Categorized | Features

Club brings together Mustang enthusiasts

By Matt Malio, Contributing Writer

In April of 2013, a small group of like-minded folks started a Facebook page for people who love Ford Mustangs and want to hang out, go to car shows, or talk cars. From that page sprang the Mustangs of Massachusetts Car Club, boasting about 270 members throughout the state.

Larry Chiodi, vice president, treasurer, and membership manager, joined the group in May 2013, and was the 13th member to join. The group was founded by a friend of Chiodi’s named Marty Snyderman, the club’s president, Facebook moderator and website manager.

Chiodi said that having the Facebook group was “really helpful to facilitate chatting online and getting together.”

Snyderman came up with a logo for Facebook group and began displaying it as the group went to car shows. As the summer progressed, more and more people joined the group.

“Then, as we approached the fall,” Chiodi said, “we were thinking: we should have a barbecue or something.”

When they decided to begin collecting money to pay for a barbecue, group members started thinking about becoming an official club.

“That’s where I came in,” said Chiodi, who began doing a lot of research about social clubs in Massachusetts and talked to other social clubs about bylaws and roles for various club officers.

In December of that same year, Chiodi said, “we officially became a registered social club with the state of Massachusetts.”

“It grew quite quick,” he added.

Chiodi, who himself has a 2012 California Special Mustang and is restoring a 1987 Mustang, said Mustangs of Massachusetts is a little different than other car clubs. He said that a lot of classic Mustang clubs were more clubs for car collectors. Mustangs of Massachusetts, he said, is more about getting together and going places and doing things with your Mustang.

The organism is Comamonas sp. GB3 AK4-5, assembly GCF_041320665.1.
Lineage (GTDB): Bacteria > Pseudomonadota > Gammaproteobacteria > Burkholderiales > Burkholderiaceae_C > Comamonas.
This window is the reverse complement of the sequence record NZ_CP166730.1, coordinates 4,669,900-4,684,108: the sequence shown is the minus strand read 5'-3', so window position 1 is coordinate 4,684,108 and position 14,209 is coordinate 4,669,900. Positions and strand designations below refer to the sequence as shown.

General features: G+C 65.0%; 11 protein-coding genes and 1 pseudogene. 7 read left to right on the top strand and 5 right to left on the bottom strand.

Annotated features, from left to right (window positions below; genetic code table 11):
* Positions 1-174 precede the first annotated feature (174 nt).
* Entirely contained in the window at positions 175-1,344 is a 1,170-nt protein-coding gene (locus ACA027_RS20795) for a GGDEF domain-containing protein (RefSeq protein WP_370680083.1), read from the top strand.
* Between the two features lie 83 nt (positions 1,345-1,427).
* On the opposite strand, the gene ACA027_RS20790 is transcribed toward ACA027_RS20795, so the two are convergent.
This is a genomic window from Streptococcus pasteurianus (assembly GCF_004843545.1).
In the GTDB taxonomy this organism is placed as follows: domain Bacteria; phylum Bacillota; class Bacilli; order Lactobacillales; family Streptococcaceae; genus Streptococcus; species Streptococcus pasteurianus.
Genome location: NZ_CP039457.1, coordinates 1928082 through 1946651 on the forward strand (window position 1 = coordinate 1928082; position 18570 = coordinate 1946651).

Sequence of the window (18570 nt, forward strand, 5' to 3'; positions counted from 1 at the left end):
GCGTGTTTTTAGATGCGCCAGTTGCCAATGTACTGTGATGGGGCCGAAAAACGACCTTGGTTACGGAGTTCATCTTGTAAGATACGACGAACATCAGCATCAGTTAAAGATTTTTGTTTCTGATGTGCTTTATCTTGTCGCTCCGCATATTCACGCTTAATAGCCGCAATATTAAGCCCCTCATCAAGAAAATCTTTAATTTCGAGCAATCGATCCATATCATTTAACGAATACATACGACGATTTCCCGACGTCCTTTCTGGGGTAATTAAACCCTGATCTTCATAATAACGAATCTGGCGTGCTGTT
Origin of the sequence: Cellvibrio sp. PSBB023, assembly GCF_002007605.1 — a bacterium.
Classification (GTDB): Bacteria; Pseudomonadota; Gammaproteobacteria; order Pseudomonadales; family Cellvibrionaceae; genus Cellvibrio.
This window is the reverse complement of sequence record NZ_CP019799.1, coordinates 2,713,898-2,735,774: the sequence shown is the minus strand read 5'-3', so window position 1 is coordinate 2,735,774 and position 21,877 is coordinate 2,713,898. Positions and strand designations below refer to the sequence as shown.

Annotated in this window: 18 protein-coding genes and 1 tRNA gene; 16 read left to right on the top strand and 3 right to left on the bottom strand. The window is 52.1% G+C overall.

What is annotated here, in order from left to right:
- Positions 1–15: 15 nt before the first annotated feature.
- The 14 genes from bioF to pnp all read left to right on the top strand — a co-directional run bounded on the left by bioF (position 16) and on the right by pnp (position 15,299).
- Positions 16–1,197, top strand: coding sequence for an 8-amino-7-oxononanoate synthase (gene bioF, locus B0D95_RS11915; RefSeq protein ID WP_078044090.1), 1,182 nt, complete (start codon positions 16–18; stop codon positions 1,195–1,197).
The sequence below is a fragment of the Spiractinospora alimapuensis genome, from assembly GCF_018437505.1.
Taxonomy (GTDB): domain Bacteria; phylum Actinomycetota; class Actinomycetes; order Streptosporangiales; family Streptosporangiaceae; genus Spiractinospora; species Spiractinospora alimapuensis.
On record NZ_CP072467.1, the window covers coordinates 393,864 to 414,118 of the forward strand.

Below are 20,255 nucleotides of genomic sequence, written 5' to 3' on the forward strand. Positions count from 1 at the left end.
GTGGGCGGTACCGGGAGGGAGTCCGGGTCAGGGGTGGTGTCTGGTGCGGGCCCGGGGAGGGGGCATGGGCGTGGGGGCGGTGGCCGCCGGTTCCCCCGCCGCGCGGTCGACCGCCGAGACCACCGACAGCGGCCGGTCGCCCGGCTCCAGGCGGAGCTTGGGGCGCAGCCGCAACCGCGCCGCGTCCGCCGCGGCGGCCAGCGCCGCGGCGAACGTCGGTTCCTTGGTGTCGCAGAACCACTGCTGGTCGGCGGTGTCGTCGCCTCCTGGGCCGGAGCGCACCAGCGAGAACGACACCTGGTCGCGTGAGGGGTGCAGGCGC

“We have a lot of activities,” said Chiodi.

He said the club has “five different regions across the state.” Each region has a monthly get together. The club also tries to raise money for different causes.

“We help with several charities and then we run one major charity event each year,” said Chiodi.

Every year, in late September, the group holds the “Cars and Critters” event for the Stone Zoo.

“We’ve raised almost $10,000 for the Stone Zoo,” said Chiodi.

Also, every year at the New England Dragway in Epping, N.H., the group participates in The Ed Day Charity Challenge, a combination race and car show. In this event, teams compete for charitable causes and the winning team gets a donation for their chosen charity.

Chiodi said Mustangs of Massachusetts members have participated in charitable events for various causes such as wounded vets, autism, and fighting cancer.

“A big part of our club is to try and help in a charitable way,” said Chiodi.

So, what is it about the Mustang that draws such a loyal following?

“It came on to the scene as an affordable sports car,” Chiodi said. “And one of the key things they did with the Mustang is the concept of making it your own. It was highly customizable and you could order it with certain features and options. And then there were a lot of after-market features and options to customize it to the way you want.”

Ford, he said, has continued “keeping that mentality about the car.”

All that customization, Chiodi added, “really builds a personal investment and a pride about it.”

Add to this that the Mustang is a classic American muscle car, making Mustangs a “unique thing to be involved with. It really builds a good camaraderie and friendship,” he said.

While its members love the cars and it’s what brings them together, according to Chiodi, it’s really about the club’s members.

“The point we try to make is,” said Chiodi, “it’s about the people, really.”

Anyone interested in Mustangs of Massachusetts, membership and events can visit www.mustangsofmassachusetts.com/.

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